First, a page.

What a difference being outdoors in a warm, green plant-filled environment makes to a winter-weary spirit!

A favorite Airbnb guest, also a host, gave me a week in one of her St. Pete Beach cottages for some garden coaching help. After four cold January days spent chipping ice off my driveway, I was really ready to engage with Florida flora.

Pass-a-Grille, the quiet southern tip of St. Pete beach, was pure paradise for this dedicated barefoot beach walker and plant lover.

Garden fanatics garden wherever they’re planted – we can’t help ourselves. But coastal New England’s short season and challenging growing conditions can be daunting.

Non-fanatics and relaxation-seekers up north tend to either pay gobs of money for perfect, perfectly unsustainable suburban-style landscapes, or take the opposite tack.

Establish salt, sun, wind and drought-tolerant plants (especially natives) and you can take it easy. Why do yardwork when beach days are so precious? 

Every summer I’m mesmerized for hours on end by dune grass blowing in the wind in a friend’s Nantucket yard. My phone videos of the swishing, undulating mass of grass and distant surf crash bring back that deep relaxation found by the sea.

Things are really different where it’s warm year-round

Now I know why so many people hate Florida. And why so many love it.

Every square inch seems to be developed to the max. Yet there’s plenty of history and charm to be found, and gardens everywhere.

And flowers, and birds and green growing things that make my heart sing. Palm trees and parrots and pelicans on pilings, even familiar birds like red-bellied woodpeckers.

The birds at my feeder back home in Connecticut don’t know what they’re missing.

I loved walking and gawking at the tropical (and subtropical) abundance in this funky, small-scale neighborhood squished between Boca Ciega Bay and the Gulf of Mexico, where every yard is a garden. In this climate, things just grow.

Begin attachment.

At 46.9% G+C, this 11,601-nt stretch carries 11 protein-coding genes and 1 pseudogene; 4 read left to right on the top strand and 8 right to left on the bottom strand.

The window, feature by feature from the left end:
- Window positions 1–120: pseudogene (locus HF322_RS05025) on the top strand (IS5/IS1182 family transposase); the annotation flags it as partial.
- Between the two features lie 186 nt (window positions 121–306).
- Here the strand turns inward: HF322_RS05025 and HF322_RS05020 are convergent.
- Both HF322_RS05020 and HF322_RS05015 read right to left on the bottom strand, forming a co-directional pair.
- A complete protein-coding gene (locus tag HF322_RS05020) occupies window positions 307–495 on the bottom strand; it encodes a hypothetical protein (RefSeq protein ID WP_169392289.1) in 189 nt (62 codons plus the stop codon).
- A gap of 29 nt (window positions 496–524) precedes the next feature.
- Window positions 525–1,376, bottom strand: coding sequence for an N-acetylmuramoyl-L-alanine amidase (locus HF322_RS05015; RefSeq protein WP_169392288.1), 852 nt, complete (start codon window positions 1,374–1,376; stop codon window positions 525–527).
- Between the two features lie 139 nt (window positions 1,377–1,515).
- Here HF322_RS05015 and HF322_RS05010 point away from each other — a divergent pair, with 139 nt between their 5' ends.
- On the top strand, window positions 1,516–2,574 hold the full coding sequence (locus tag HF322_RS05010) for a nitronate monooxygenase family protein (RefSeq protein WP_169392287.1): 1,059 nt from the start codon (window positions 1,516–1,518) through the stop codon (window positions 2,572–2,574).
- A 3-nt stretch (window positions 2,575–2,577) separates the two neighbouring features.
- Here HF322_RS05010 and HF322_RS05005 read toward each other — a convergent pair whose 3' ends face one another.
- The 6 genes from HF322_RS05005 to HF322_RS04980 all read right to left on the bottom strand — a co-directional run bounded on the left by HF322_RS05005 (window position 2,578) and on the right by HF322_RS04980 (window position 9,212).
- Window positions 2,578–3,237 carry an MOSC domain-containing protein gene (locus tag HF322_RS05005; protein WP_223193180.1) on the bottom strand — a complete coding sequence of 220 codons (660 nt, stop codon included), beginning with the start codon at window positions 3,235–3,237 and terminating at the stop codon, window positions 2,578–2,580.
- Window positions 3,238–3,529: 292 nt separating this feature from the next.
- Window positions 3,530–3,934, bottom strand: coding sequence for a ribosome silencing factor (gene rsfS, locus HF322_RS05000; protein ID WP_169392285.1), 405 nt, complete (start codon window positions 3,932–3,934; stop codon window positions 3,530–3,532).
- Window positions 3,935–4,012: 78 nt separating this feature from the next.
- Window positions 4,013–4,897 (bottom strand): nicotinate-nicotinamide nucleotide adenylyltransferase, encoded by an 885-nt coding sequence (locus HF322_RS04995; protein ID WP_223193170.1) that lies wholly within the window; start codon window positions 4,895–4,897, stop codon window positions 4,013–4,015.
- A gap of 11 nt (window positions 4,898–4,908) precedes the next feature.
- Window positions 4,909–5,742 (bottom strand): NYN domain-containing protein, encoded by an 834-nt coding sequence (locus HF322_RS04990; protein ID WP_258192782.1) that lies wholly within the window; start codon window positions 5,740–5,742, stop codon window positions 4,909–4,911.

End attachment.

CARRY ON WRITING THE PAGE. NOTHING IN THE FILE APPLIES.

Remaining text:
Along the beach, sand dunes are as they should be – protected from erosion by mats of beach sunflower (Helianthus debilis), wind-whipped dune grass, seagrape (Coccoloba uvifera) thickets and designated walkways to keep people from trampling plants.

Big, bold Florida native seagrapes, palms, palmettos and coontie (Serenoa repens) are wonderfully exotic to this New Englander.

Familiar houseplants and office décor regulars are landscape plants here. Scheffleras tower over (and crash into) houses, spiky Dracena marginata and crotons (Codiaeum variegata hybrids) are taller than people. Peperomias and Moses-in-the-Bulrush plants are groundcovers.

I used to grow a cute little chenille plant (Acalypha hispida), with fuzzy red dangling catkins, on a sunny windowsill. The Alice-in-Wonderland feeling when I parked beside a chenille plant bigger than the car in Sarasota a few years ago hit me again and again.

Something about the humongous Monstera deliciosa vines (popular houseplants that look like cut-leafed philodendrons) clambering up into treetops in the 100 year-old Sunken Gardens made me nervous, though. Not so sure I’d want to drift off to dreamland with a plant that vigorous in my room.

Lots to Learn

Visiting a totally new place is always a learning experience. It’s so interesting seeing what grows where and how what works in one place doesn’t cut it elsewhere.

For instance: I consider fallen leaves a valuable resource and wondered why so many streets were lined with trash bags stuffed with leaves and other garden debris awaiting garbage pickup. My suggestion to compost or mulch with fallen leaves fell flat – leafy debris is a cockroach welcome mat.

Southerners think picking apples in New England is a big deal. Plucking oranges, lemons and mangos right off a tree is my big thrill. I thought planting these trees by the cottages would charm northern visitors – until I learned that fruit rats appear as soon as fruits do.

In such a climate, it’s no wonder that for the past 100 years or so, gardeners have introduced plants from warm regions around the world. 

Like the pet boa constrictors and Burmese pythons set free to devastate wildlife in the Everglades, many exotic plants – including houseplants sent outside to play – turned out to be invasive.

I have a vivid childhood memory of the slightly sinister-looking potted snake plant (Sansivieria) lurking in the shadows of my Italian grandmother’s dimly lit living room. Snake plants so carpeted the darkest shady places in Florida gardens and natural areas, I wondered if maybe this exotic-looking plant was native.

Wrong again. It’s a very striking houseplant, and a slithering nightmare let loose in an ecosystem that can’t defend itself.

Home Again

My suitcase was ounces short of the weight limit when I flew home. Just couldn’t resist those juicy lemons and limes, picked that morning, or the monster avocado tenderly tucked into my bike helmet.

Southwest Airlines allows two free checked bags. Next year when I visit Pass-a-Grille Beach Cottage I’ll take an empty suitcase – just for juicy, fresh fruit.